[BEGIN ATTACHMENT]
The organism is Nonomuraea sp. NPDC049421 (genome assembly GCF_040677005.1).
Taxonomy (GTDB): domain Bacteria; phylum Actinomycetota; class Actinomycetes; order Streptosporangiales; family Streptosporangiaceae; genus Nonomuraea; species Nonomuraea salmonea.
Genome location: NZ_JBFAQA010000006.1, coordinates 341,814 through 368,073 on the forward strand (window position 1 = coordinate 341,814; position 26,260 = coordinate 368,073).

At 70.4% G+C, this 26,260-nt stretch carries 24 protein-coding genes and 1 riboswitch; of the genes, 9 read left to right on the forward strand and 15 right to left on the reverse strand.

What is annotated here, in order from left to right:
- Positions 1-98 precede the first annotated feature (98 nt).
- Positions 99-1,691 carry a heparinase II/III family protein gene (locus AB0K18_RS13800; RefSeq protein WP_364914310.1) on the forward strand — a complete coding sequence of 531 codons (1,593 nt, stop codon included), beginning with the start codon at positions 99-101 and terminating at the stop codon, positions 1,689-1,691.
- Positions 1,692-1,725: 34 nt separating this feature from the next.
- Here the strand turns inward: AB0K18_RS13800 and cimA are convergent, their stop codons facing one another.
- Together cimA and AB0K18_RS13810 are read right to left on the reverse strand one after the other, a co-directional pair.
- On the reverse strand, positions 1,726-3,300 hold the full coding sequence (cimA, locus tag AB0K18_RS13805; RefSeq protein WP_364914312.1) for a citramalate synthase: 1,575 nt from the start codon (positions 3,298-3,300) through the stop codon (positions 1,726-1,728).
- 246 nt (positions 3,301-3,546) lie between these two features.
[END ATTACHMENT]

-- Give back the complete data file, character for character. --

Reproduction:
The organism is Nonomuraea sp. NPDC049421 (genome assembly GCF_040677005.1).
Taxonomy (GTDB): domain Bacteria; phylum Actinomycetota; class Actinomycetes; order Streptosporangiales; family Streptosporangiaceae; genus Nonomuraea; species Nonomuraea salmonea.
Genome location: NZ_JBFAQA010000006.1, coordinates 341,814 through 368,073 on the forward strand (window position 1 = coordinate 341,814; position 26,260 = coordinate 368,073).

At 70.4% G+C, this 26,260-nt stretch carries 24 protein-coding genes and 1 riboswitch; of the genes, 9 read left to right on the forward strand and 15 right to left on the reverse strand.

What is annotated here, in order from left to right:
- Positions 1-98 precede the first annotated feature (98 nt).
- Positions 99-1,691 carry a heparinase II/III family protein gene (locus AB0K18_RS13800; RefSeq protein WP_364914310.1) on the forward strand — a complete coding sequence of 531 codons (1,593 nt, stop codon included), beginning with the start codon at positions 99-101 and terminating at the stop codon, positions 1,689-1,691.
- Positions 1,692-1,725: 34 nt separating this feature from the next.
- Here the strand turns inward: AB0K18_RS13800 and cimA are convergent, their stop codons facing one another.
- Together cimA and AB0K18_RS13810 are read right to left on the reverse strand one after the other, a co-directional pair.
- On the reverse strand, positions 1,726-3,300 hold the full coding sequence (cimA, locus tag AB0K18_RS13805; RefSeq protein WP_364914312.1) for a citramalate synthase: 1,575 nt from the start codon (positions 3,298-3,300) through the stop codon (positions 1,726-1,728).
- 246 nt (positions 3,301-3,546) lie between these two features.